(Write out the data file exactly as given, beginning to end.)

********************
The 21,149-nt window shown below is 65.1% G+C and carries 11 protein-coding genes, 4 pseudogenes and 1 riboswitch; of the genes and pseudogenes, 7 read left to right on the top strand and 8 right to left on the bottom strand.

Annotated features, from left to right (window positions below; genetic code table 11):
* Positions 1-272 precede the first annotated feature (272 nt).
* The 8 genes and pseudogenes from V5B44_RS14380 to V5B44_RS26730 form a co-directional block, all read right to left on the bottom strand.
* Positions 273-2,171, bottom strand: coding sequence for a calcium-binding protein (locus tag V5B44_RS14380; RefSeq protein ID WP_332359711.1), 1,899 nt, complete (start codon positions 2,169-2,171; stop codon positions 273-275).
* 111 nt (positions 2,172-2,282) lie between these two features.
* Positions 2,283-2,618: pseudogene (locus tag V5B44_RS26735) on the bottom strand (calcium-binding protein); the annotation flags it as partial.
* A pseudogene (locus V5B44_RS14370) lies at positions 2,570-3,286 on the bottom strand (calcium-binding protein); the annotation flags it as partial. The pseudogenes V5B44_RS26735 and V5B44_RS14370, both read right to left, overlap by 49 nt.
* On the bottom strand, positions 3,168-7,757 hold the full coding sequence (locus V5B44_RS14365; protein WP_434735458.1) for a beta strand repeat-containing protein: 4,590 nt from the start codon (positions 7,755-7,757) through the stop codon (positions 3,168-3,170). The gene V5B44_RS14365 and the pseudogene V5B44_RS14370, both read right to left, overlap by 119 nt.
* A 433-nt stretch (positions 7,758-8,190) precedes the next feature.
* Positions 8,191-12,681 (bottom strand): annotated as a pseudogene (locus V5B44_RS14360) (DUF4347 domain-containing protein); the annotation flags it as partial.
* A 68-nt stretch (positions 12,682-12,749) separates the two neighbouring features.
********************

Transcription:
The 21,149-nt window shown below is 65.1% G+C and carries 11 protein-coding genes, 4 pseudogenes and 1 riboswitch; of the genes and pseudogenes, 7 read left to right on the top strand and 8 right to left on the bottom strand.

Annotated features, from left to right (window positions below; genetic code table 11):
* Positions 1-272 precede the first annotated feature (272 nt).
* The 8 genes and pseudogenes from V5B44_RS14380 to V5B44_RS26730 form a co-directional block, all read right to left on the bottom strand.
* Positions 273-2,171, bottom strand: coding sequence for a calcium-binding protein (locus tag V5B44_RS14380; RefSeq protein ID WP_332359711.1), 1,899 nt, complete (start codon positions 2,169-2,171; stop codon positions 273-275).
* 111 nt (positions 2,172-2,282) lie between these two features.
* Positions 2,283-2,618: pseudogene (locus tag V5B44_RS26735) on the bottom strand (calcium-binding protein); the annotation flags it as partial.
* A pseudogene (locus V5B44_RS14370) lies at positions 2,570-3,286 on the bottom strand (calcium-binding protein); the annotation flags it as partial. The pseudogenes V5B44_RS26735 and V5B44_RS14370, both read right to left, overlap by 49 nt.
* On the bottom strand, positions 3,168-7,757 hold the full coding sequence (locus V5B44_RS14365; protein WP_434735458.1) for a beta strand repeat-containing protein: 4,590 nt from the start codon (positions 7,755-7,757) through the stop codon (positions 3,168-3,170). The gene V5B44_RS14365 and the pseudogene V5B44_RS14370, both read right to left, overlap by 119 nt.
* A 433-nt stretch (positions 7,758-8,190) precedes the next feature.
* Positions 8,191-12,681 (bottom strand): annotated as a pseudogene (locus V5B44_RS14360) (DUF4347 domain-containing protein); the annotation flags it as partial.
* A 68-nt stretch (positions 12,682-12,749) separates the two neighbouring features.